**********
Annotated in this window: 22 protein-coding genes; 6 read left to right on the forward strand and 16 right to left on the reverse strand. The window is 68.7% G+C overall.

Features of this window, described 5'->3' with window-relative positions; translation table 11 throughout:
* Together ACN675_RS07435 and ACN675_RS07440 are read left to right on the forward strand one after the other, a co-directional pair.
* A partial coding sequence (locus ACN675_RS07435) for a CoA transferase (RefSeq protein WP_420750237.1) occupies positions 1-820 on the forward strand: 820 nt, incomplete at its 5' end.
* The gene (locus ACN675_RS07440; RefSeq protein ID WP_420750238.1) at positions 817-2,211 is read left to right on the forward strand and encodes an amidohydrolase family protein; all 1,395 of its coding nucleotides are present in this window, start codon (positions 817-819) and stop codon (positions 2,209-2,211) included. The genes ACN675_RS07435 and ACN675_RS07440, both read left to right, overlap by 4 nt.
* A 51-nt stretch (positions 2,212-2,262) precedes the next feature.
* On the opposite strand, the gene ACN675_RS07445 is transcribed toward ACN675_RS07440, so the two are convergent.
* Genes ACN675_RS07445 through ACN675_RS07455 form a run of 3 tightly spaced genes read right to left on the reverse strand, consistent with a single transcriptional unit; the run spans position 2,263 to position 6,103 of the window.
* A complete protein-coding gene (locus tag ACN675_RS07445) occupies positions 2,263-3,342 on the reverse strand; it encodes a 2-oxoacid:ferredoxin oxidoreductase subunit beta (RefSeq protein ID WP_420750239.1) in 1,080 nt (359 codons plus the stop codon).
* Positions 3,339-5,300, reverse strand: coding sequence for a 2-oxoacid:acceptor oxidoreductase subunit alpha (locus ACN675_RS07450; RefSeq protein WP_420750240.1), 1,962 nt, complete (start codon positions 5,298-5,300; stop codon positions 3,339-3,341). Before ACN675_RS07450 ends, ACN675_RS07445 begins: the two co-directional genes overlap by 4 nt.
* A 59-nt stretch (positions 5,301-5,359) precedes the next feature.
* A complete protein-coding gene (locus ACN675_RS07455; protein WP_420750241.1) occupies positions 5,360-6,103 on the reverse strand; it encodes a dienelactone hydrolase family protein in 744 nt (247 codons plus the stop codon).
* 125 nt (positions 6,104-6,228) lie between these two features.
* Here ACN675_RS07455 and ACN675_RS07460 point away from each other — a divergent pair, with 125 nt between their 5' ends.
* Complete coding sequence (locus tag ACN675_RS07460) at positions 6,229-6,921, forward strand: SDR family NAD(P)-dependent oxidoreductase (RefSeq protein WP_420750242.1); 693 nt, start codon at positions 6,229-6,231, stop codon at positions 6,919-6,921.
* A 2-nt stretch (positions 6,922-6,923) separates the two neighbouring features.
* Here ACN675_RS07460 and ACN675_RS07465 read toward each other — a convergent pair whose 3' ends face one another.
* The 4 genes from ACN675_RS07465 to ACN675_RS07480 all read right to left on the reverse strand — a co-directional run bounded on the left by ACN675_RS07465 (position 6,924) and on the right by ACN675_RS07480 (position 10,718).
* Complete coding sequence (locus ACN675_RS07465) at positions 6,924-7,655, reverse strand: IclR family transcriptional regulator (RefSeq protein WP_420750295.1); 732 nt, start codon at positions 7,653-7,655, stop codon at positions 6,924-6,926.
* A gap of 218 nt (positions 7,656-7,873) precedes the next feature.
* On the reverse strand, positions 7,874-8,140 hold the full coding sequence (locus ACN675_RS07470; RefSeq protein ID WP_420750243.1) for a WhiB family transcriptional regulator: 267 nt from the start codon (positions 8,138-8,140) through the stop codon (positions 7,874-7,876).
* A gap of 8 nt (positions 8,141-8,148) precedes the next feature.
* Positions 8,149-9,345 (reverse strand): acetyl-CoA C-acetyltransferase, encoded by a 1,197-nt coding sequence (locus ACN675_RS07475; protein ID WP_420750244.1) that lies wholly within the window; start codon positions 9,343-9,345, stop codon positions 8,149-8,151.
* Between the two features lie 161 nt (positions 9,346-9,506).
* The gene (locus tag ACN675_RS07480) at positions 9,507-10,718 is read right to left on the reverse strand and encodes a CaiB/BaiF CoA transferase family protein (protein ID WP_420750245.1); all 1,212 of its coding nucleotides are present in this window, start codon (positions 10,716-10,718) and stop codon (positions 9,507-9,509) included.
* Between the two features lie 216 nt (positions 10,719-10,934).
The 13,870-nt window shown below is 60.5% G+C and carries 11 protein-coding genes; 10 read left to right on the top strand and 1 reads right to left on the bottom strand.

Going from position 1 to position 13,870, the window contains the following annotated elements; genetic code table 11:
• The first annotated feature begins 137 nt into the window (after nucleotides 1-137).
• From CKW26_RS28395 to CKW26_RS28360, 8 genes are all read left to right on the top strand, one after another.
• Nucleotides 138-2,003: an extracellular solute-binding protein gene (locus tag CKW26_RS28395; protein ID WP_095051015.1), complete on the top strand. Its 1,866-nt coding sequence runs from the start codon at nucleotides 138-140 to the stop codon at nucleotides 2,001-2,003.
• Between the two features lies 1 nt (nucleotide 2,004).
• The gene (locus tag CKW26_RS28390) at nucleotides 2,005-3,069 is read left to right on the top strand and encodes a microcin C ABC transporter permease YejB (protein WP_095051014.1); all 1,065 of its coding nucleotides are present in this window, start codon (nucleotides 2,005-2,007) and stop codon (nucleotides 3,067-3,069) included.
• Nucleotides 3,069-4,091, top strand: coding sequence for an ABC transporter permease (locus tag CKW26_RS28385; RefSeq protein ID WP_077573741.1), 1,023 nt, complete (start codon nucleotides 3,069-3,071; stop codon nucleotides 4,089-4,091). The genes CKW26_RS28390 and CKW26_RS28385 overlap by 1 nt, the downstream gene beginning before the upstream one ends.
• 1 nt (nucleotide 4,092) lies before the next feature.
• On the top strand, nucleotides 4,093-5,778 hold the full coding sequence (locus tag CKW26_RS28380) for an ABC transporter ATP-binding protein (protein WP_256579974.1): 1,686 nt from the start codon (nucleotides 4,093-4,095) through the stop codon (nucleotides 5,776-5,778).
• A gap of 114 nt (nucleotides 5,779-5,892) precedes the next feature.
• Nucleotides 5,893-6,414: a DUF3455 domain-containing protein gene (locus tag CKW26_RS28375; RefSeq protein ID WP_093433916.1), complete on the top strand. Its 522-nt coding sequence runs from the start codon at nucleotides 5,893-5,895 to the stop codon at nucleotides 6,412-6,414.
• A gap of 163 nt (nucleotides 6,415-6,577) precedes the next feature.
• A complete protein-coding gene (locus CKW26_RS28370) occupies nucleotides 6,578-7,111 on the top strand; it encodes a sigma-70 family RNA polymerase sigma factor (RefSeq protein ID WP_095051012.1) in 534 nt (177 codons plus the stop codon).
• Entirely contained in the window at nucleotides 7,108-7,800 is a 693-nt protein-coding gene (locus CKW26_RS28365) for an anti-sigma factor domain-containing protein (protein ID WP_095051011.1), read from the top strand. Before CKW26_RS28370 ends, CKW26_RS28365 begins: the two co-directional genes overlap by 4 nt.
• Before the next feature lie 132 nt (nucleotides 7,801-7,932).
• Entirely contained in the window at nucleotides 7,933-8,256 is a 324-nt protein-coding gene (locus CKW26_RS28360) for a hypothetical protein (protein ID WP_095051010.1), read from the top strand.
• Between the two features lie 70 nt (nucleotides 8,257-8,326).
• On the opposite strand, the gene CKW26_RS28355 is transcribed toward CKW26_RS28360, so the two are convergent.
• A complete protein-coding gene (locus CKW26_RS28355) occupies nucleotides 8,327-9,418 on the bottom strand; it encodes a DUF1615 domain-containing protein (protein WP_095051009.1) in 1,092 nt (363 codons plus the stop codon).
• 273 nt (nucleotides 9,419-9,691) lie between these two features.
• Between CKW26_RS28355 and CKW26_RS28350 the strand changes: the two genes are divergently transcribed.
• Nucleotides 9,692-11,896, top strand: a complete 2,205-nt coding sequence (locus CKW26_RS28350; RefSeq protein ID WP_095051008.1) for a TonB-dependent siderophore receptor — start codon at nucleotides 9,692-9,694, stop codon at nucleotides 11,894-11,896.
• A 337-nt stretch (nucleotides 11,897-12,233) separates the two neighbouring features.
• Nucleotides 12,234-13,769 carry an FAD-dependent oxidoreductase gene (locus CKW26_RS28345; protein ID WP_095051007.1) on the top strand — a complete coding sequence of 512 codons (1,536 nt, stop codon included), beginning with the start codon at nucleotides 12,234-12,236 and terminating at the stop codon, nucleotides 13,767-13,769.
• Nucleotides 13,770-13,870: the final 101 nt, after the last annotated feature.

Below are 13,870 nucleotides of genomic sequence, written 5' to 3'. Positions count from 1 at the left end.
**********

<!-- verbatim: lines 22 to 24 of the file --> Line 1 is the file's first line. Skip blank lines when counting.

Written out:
* A gap of 8 nt (positions 8,141-8,148) precedes the next feature.
* Positions 8,149-9,345 (reverse strand): acetyl-CoA C-acetyltransferase, encoded by a 1,197-nt coding sequence (locus ACN675_RS07475; protein ID WP_420750244.1) that lies wholly within the window; start codon positions 9,343-9,345, stop codon positions 8,149-8,151.
* Between the two features lie 161 nt (positions 9,346-9,506).